Air planes

Air Planes (flight dynamics)

Air planes are generally recognized as one of the greatest inventions of all time. Air planes have engines that power their forward movement at high speed. However these engines are not the sole factor determining the flight of air planes. Gliders, birds, paper planes etc. fly without engines.

The wings of planes are shaped in such a way that air moves faster over the top when the plane moves at high speed. The pressure of air decreases when air moves faster. When planes move at top speed, the pressure on top of the wing decreases, compared to the air pressure at the bottom of the wing. The difference in pressure establishes a force (lift) on the wings. This force lifts the wings up into the air. The force of lift overcomes the plane’s weight and suspends the plane in the sky. A plane’s engine moves the plane forward, while the wings move it forward.

A plane makes three significant movements in determining its direction. These are roll, pitch and yaw.

A pilot uses the ‘roll’ to control the direction of the plane. A pilot can ‘roll’ the plane to the left or right. If a pilot lowers the ailerons  on one wing and raises the ailerons on the other, the wing with the lowered ailerons rises. The wing with the raised aileron drops.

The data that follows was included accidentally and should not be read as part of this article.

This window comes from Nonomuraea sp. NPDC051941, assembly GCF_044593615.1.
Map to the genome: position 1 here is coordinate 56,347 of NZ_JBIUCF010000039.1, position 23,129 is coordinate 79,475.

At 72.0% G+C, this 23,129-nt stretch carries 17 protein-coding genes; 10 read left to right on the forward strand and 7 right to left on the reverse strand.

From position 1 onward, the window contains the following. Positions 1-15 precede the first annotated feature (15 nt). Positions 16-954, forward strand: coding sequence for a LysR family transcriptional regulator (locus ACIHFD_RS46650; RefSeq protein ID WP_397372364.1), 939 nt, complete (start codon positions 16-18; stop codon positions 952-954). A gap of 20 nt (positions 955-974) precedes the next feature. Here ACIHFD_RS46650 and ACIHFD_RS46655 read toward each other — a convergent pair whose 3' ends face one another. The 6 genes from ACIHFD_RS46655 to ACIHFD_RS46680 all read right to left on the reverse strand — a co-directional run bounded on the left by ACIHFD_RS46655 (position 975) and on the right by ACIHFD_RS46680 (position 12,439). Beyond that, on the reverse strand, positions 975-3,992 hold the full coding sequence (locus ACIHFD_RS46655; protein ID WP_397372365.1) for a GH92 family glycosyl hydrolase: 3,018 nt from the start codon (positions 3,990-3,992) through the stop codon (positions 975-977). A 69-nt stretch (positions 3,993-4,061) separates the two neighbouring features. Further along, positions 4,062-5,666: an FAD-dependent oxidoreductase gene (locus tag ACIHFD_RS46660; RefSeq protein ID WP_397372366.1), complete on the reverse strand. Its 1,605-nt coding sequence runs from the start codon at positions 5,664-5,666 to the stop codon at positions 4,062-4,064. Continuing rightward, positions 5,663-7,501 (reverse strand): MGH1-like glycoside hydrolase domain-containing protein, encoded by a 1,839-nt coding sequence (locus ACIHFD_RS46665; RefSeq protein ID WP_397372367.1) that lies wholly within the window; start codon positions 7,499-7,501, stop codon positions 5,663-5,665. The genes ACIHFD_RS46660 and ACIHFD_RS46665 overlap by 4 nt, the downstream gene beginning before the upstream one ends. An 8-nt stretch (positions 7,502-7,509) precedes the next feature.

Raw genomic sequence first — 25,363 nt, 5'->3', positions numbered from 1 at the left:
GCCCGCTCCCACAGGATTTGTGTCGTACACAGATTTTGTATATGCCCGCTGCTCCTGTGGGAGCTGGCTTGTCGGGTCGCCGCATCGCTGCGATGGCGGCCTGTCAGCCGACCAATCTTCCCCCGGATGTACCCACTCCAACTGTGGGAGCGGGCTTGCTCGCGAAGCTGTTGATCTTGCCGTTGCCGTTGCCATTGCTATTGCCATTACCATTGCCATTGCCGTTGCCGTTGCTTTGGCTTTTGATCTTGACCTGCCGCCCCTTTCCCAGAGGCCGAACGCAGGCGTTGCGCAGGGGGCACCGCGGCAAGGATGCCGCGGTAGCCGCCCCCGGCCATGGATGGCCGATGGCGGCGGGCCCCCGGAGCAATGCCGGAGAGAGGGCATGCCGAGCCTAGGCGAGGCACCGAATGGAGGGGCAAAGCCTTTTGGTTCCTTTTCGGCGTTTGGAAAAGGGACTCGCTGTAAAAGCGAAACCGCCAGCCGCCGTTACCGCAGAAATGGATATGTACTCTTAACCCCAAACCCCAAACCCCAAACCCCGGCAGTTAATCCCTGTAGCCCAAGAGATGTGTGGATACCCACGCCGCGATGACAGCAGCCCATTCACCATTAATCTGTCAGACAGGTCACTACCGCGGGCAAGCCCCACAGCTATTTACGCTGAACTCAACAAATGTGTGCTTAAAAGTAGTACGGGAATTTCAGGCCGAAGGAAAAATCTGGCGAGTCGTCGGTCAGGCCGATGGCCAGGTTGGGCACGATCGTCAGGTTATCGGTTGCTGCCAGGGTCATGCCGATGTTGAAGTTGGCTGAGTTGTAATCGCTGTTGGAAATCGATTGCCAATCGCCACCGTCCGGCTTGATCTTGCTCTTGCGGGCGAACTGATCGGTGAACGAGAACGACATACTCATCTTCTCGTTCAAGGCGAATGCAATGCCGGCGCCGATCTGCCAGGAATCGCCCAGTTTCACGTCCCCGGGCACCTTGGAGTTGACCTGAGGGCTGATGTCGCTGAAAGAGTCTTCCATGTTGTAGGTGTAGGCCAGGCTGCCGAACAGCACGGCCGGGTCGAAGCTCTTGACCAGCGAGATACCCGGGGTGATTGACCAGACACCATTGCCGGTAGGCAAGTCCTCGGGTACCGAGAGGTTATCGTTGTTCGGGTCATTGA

The plane climbs or descends with the ‘pitch’ movement. A pilot lowers the elevators on the tail of the plane causing the nose of the plane to drop. This eventually sends the plane down. When the elevators are raised, the plane moves upward.

An airplane turns when it ‘yaws’. The plane turns either left or right depending on whether the rudder is turned left or right.

Control instruments


It is used in controlling the engine power. When pulled, the engine power decreases. When pushed, the engine power increases.


The ailerons control the roll of the plan. A pilot lowers or raises either ailerons of either wing of the plane with a control wheel.


The rudder controls the plane’s ‘yaw’. The pedals control the plane’s ‘rudder’. The rudder moves to the right when the right rudder pedal is pressed. The rudder moves left when the left rudder pedal is pressed.

Also, the top of the left rudder controls the plane’s left break while the top of the  right rudder controls the right break. The brakes are used to slow down the plane when it is on the ground.


The elevators are found on the tail of the plain. They control the plane’s pitch. The elevators are raised or lowered through a control wheel. The plane goes down when the elevators are lowered. It goes up when the elevators are raised.

Breaking the Sound Barrier when air planes are in flight

Sound is comprised of air molecules. These molecules of air move. When they gather together, they form sound waves. When a plane is on top flight (speed of sound), air waves gather together in a compressed form in front of the plane. This compressed air slows down the plane through a shock wave formed in front of the plane. In order to move faster than the speed of sound, the plan needs to break through the shock wave. When it does this, the shock waves spread out creating a loud (sonic boom) sound. The sonic boom is caused by the instantaneous change in the air pressure. A plane travels at supersonic speed when it travels faster than the speed of sound.

See also: Camcorders (common buttons and functions)

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